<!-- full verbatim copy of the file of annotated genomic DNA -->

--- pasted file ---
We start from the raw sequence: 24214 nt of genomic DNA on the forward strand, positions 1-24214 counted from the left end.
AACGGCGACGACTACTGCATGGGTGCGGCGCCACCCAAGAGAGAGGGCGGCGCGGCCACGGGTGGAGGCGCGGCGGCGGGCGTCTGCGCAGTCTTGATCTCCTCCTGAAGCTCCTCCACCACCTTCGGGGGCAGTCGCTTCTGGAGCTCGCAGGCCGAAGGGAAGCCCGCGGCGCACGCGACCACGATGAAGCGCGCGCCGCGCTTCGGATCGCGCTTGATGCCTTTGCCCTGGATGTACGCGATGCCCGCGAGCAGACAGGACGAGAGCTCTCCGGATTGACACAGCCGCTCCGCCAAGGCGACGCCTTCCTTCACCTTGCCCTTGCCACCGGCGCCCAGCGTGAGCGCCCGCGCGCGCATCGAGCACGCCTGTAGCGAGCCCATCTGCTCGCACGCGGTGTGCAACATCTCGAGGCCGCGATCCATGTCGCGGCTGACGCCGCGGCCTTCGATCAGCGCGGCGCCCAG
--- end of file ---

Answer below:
We start from the raw sequence: 24214 nt of genomic DNA on the forward strand, positions 1-24214 counted from the left end.
AACGGCGACGACTACTGCATGGGTGCGGCGCCACCCAAGAGAGAGGGCGGCGCGGCCACGGGTGGAGGCGCGGCGGCGGGCGTCTGCGCAGTCTTGATCTCCTCCTGAAGCTCCTCCACCACCTTCGGGGGCAGTCGCTTCTGGAGCTCGCAGGCCGAAGGGAAGCCCGCGGCGCACGCGACCACGATGAAGCGCGCGCCGCGCTTCGGATCGCGCTTGATGCCTTTGCCCTGGATGTACGCGATGCCCGCGAGCAGACAGGACGAGAGCTCTCCGGATTGACACAGCCGCTCCGCCAAGGCGACGCCTTCCTTCACCTTGCCCTTGCCACCGGCGCCCAGCGTGAGCGCCCGCGCGCGCATCGAGCACGCCTGTAGCGAGCCCATCTGCTCGCACGCGGTGTGCAACATCTCGAGGCCGCGATCCATGTCGCGGCTGACGCCGCGGCCTTCGATCAGCGCGGCGCCCAG